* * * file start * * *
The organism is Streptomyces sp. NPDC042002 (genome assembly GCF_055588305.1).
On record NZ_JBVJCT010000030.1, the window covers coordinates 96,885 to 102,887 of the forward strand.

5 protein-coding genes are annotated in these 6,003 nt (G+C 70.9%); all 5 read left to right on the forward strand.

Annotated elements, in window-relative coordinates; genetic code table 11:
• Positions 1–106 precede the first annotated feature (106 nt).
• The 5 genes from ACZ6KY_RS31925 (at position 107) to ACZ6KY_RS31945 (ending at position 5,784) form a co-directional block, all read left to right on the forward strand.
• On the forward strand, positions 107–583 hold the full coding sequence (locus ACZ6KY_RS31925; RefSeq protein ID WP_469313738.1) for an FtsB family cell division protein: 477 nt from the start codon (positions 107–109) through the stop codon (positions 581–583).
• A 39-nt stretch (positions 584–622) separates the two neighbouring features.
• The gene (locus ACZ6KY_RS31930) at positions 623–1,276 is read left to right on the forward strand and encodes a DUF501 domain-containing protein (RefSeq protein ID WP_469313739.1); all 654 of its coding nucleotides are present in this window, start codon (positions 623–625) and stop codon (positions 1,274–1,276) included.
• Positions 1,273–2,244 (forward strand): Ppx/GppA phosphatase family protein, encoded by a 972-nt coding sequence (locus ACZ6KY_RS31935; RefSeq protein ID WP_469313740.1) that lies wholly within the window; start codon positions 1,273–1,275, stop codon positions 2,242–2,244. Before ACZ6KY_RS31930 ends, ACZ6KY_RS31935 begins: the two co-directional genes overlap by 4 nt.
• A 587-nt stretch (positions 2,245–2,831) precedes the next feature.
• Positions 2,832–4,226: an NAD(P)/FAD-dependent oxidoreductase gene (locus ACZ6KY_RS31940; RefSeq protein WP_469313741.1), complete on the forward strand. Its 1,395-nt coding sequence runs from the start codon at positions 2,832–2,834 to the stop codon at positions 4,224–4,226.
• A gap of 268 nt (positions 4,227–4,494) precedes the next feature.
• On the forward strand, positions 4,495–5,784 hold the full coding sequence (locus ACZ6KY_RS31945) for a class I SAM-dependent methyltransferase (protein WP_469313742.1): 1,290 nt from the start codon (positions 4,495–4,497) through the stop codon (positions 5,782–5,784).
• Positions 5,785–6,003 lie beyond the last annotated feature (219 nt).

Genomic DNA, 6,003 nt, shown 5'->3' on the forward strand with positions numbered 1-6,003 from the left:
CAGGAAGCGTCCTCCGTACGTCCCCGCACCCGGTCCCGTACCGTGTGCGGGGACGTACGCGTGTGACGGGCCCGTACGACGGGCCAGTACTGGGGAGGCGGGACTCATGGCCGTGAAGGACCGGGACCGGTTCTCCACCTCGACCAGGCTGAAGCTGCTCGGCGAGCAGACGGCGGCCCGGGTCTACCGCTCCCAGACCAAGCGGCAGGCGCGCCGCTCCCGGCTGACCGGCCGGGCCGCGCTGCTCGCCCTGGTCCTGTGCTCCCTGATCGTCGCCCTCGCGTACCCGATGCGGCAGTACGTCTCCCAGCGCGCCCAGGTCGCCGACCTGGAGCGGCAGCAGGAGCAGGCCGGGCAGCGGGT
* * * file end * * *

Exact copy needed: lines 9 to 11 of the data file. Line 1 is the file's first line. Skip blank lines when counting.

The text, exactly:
• The gene (locus ACZ6KY_RS31930) at positions 623–1,276 is read left to right on the forward strand and encodes a DUF501 domain-containing protein (RefSeq protein ID WP_469313739.1); all 654 of its coding nucleotides are present in this window, start codon (positions 623–625) and stop codon (positions 1,274–1,276) included.
• Positions 1,273–2,244 (forward strand): Ppx/GppA phosphatase family protein, encoded by a 972-nt coding sequence (locus ACZ6KY_RS31935; RefSeq protein ID WP_469313740.1) that lies wholly within the window; start codon positions 1,273–1,275, stop codon positions 2,242–2,244. Before ACZ6KY_RS31930 ends, ACZ6KY_RS31935 begins: the two co-directional genes overlap by 4 nt.
• A 587-nt stretch (positions 2,245–2,831) precedes the next feature.